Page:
I live in the middle of nowhere and it’s incredible.
I honestly never thought I’d be this happy and content with being a good hours drive away from the next town. But I am! Who knew that the girl who left the UK nigh on nine months ago loving her towns and cities could be converted into a lil’ country bumpkin?!
I arrived in Tullamore on Monday 29 June, having left Cairns the previous day. I flew from Cairns to Sydney, then stayed overnight in a hostel ready to catch the 6.18am(!) train to Parkes. (Funny story: I Facebook stalked the Tullamore Hotel once I got to my hostel and saw the most recent post was about someone falling into the fire! Not the most reassuring thing to see, and I made sure not to point this out to The Mothership or any other family back home!) The train took almost seven hours, and once I reached Parkes I was met by a friend of my new boss who had volunteered to pick me up. After running a few errands with her we then began the hour long car journey to Tullamore. All this travelling made me realise just quite how remote this place would be as there is so much space between one town and the next! A luxury that definitely can’t be said for England!
I was definitely plunged in at the deep end once I arrived in Tullamore on that Monday. I’m working for and staying at the Tullamore Hotel, and my first shift was to work behind the bar that evening. Having never pulled a pint before this was pretty daunting but as much as I don’t care to admit it that’s how I learn best, and so really it all worked out in my favour. It was here that I got my first taste for country life and was introduced to a few of the locals – all with names like Goob, Spike, Boomer and Snowy. I could already sense the community feeling and spirit around here as they were all nothing but kind, friendly, understanding and incredibly patient whilst I bumbled around behind the bar trying to make sense of everything! I’m living here at the Tullamore Hotel with my boss, her partner and their son who is 6. To begin with I was the only backpacker here, however a week into my time here I was joined by another female backpacker called Michaela. Michaela is Scottish and has been in Australia almost as long as me so we’ve had good fun sharing our experiences with one another. It’s great having another girl similar in age around here and we get on so well it’s like we’ve known each other for much longer than a couple of days! Then a few days ago another backpacker, Ben, arrived. He’s from Canada and has been in Australia for about four months so Michaela and I are having lots of fun imparting our worldly wisdom upon him – regardless of whether he asks for it or not! The days since my arrival have been full of firsts, and that is something I am incredibly proud of. Before I left home I found trying new things really hard and very daunting as I used to really struggle with the concept of not being perfect at something on the first go. It’s a really silly worry I know, but something really hard to let go of. However, since I got here I’ve been on quad bikes, I’ve fed a goat (that didn’t go so well though as the goat didn’t touch any of what I gave her!), I’ve shot a rifle and I’ve driven a ute! Up until a few days ago the biggest thing I’d ever driven was a Mini Cooper!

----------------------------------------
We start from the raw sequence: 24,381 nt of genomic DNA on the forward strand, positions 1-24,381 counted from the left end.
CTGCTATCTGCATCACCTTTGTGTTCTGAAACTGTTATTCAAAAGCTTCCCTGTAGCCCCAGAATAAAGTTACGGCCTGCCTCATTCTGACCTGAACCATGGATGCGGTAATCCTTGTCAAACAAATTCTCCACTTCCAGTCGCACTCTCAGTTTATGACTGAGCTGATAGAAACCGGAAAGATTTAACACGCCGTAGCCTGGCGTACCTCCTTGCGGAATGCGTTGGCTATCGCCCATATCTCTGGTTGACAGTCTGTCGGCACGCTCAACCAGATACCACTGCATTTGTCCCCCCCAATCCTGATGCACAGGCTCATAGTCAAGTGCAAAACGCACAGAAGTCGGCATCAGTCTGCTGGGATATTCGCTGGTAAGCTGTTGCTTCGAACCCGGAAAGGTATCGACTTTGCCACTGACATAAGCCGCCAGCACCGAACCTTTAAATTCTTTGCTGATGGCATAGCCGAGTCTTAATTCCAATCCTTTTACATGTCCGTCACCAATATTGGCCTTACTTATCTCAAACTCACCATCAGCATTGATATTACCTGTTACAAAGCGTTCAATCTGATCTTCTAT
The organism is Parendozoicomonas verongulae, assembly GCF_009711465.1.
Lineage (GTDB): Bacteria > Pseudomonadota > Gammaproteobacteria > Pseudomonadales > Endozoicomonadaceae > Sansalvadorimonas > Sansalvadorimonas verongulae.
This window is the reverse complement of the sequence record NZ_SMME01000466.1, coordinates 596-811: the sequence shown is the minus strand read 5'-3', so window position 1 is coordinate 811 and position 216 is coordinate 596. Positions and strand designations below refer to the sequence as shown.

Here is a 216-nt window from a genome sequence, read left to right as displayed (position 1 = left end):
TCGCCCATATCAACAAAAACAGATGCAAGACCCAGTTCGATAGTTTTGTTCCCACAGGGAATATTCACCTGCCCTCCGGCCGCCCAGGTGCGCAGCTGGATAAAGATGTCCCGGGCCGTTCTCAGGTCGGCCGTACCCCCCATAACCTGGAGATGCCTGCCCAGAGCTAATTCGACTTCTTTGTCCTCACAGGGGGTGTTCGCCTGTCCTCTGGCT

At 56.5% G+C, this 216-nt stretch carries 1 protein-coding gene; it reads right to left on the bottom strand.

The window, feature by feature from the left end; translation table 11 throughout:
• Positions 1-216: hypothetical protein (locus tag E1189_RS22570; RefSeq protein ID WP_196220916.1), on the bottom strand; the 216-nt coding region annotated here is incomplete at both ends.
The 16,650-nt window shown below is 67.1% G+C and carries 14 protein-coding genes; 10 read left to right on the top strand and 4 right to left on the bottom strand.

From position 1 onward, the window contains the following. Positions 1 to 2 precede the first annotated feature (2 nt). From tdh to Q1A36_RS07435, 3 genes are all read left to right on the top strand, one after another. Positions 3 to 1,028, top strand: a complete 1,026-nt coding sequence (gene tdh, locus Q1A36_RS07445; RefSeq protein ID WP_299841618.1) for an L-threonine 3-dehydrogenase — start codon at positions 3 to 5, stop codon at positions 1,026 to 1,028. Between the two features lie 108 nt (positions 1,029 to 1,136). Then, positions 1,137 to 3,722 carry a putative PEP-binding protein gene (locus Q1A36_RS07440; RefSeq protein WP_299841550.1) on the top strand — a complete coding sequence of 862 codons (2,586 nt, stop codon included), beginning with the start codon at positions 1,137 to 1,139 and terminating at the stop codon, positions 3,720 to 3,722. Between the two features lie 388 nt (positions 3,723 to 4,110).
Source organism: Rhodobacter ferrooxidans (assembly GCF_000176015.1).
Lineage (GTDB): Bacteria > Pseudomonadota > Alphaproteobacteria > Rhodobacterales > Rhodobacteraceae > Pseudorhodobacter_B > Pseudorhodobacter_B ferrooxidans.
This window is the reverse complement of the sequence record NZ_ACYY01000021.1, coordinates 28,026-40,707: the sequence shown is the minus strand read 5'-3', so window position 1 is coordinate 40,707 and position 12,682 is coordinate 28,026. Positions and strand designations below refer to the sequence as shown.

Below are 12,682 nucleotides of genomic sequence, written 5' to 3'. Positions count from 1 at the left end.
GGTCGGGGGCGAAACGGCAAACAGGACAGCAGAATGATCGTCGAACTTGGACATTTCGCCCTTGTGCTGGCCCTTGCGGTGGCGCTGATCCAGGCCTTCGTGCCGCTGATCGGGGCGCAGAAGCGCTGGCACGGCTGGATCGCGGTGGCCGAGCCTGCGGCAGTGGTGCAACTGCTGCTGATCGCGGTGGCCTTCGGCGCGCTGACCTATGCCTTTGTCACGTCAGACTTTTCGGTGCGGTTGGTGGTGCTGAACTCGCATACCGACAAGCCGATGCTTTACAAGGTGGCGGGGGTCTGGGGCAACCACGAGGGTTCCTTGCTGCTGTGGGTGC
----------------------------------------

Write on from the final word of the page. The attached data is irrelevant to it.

I spent my first day off out droving with a few guys who were in the pub the night before. Yes, you read that right, droving – not driving! Droving is the term for herding animals, not that I was aware of this beforehand and the guys had way too much fun winding me up about all the horrors that could potentially await me the next day. In reality there were no horrors at all, just incredibly friendly people and yet another way of life to learn about. They told me all about how they spend most of their time on the road, camping and travelling the country with hundreds, sometimes thousands, of cattle. It was all so interesting, and they already had my full attention but then they showed me one of the cows had feet coming out of its neck and my mind was totally blown! Look!
This whole experience is so surreal and full of things I never thought in a million years I’d be doing in Australia. The other night Michaela and I found ourselves behind the bar whilst the State of Origin game was on pouring schooners for $2 each laughing our heads off at how this had ended up being our lives. It was even funnier later in the night when two of the guys decided to strip down to their underwear…I’ll spare you the photos of that though!
It really is the people around here that are making the experience what it is. The people here are great – a bit zany, very funny, incredibly kind and generous, and the most loyal I have ever come across. A lot are born and bred from around here, and as a result everyone knows each other. There was a funeral last Wednesday and I have never seen a procession as long as this one, the whole town pretty much shut down for the day because everyone was wanted to pay their respects. It really feels like a proper community and one that they have welcomed me into with open arms. I can’t quite get my head around how happy I am to be here.